Experts from the United States set out to find out whether a person, being in complete darkness and, moreover, with an opaque blindfold over his eyes, is able to see his own hands without using real vision and relying only on the unconscious activity of the brain. Moreover, to observe this effect, no special equipment is required.
Scientists have tried to find out how often and under what conditions people see a barely noticeable silhouette of their hands even when it is completely dark around and real vision is not in demand in principle.
According to Eurekalert, 129 people participated in the experiment. Each of them had to wear two different types of headbands. One type allegedly blocked the light completely, while the second blocked it almost completely. According to legend, this was required to study the perception of moving objects in low light conditions.
Each participant was then asked to hold their own hand in front of their eyes and describe the sensations. As it turned out, some of the subjects saw a fuzzy silhouette of a hand, while in fact the blindfolds on their eyes were completely opaque.
These readings could be attributed to errors in the course of the experiment, but, according to scientists, such an assumption is not able to explain why those who received translucent, translucent dressings that let in a little light saw their hands more often than those who got completely opaque ones.
After going through various options and repeating the experiment several times with different groups of subjects, the scientists came to the conclusion that the probability of "seeing" their hand depends on the expectations of the participants.
Also, the researchers put some of the participants in the experiment in a completely dark room and repeated the experiment there using a special infrared system that monitored the movement of the subjects' eyes. These observations showed that if you hold something else in front of your eyes, for example, the hand of a specialist or a cardboard silhouette of a hand, then people see absolutely nothing, and their eyes do not move after a foreign object.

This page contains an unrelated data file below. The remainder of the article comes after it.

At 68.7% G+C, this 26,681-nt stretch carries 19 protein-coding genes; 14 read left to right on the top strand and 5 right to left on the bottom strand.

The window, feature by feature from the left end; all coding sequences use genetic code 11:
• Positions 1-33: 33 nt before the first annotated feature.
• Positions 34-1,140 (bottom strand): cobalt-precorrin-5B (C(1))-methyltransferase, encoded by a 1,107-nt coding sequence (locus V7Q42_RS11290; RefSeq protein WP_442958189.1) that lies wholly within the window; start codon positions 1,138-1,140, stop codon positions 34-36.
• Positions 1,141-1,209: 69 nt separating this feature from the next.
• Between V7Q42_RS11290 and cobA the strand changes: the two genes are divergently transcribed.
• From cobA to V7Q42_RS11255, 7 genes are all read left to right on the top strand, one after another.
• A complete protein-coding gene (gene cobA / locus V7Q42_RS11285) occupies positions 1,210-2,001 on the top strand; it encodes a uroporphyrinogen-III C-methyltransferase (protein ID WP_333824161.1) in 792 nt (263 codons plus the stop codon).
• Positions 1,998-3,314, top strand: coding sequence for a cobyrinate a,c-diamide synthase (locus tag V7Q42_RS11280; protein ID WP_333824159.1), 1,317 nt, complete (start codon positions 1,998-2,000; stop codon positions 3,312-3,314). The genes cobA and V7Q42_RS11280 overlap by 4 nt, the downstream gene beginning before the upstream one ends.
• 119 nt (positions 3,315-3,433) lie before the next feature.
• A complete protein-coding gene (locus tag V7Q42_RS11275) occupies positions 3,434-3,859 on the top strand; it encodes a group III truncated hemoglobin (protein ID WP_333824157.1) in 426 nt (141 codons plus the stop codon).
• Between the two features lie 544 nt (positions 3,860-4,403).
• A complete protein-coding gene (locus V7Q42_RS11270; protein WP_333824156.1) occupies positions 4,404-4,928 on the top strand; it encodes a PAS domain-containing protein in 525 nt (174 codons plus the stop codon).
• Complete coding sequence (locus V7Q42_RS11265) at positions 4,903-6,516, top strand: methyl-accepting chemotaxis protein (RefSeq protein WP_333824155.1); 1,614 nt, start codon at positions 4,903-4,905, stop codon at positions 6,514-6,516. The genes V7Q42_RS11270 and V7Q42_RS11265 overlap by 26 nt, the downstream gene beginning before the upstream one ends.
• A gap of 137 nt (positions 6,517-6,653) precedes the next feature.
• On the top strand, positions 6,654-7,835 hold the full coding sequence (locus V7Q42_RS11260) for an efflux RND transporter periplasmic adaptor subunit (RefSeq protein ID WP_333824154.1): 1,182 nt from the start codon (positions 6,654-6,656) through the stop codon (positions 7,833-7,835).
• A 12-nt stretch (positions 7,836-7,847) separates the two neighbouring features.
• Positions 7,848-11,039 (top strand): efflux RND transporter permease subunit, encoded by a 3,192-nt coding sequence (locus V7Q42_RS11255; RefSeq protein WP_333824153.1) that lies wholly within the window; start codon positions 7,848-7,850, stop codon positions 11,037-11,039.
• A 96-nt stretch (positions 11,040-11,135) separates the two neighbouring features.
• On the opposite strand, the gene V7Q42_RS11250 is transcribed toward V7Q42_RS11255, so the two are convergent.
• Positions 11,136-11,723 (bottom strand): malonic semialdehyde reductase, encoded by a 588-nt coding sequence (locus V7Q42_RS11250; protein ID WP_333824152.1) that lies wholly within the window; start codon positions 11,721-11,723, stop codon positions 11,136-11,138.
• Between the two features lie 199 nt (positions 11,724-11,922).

If the subjects were told that they were in a poorly lit room, then they also saw their hands more often than those who knew that there was no light in the room at all.
For the purity of the experiment, scientists involved in it a person who has different feelings mixed with each other, the so-called synesthete. For this role, Lindsay Bronnenkant, a laboratory assistant at the University of Rochester, who has a phenomenon of perception - synesthesia, came up.
The letters and numbers for Bronnenkant are individually colored. During the experiment, she described not just a fuzzy shadow, but a full-fledged silhouette against the background of a weak light source.
Other synesthetes, which had to be searched for in several countries around the world, reported similar sensations. They saw the movements of their hands much more clearly in the dark, claiming that they could distinguish between individual fingers, and not just blurry outlines of hands.
In addition, observations of the movement of the eyes of the synesthetes showed differences from the reaction of the eyes of ordinary people: the synesthetes followed the hand with their eyes in complete darkness, as smoothly as if the hand was visible to them in the light.
In contrast, ordinary subjects had a sharp gaze that followed the hand. This was due to the fact that the brain did not receive visual information from the retina and was not able to provide continuous tracking of the hand.
According to scientists, the phenomenon of "false vision" revealed in the course of the experiment will make it possible to better understand how, through the brain, a person perceives the world around him through his mental and physical sensations and correlates the information received from different senses.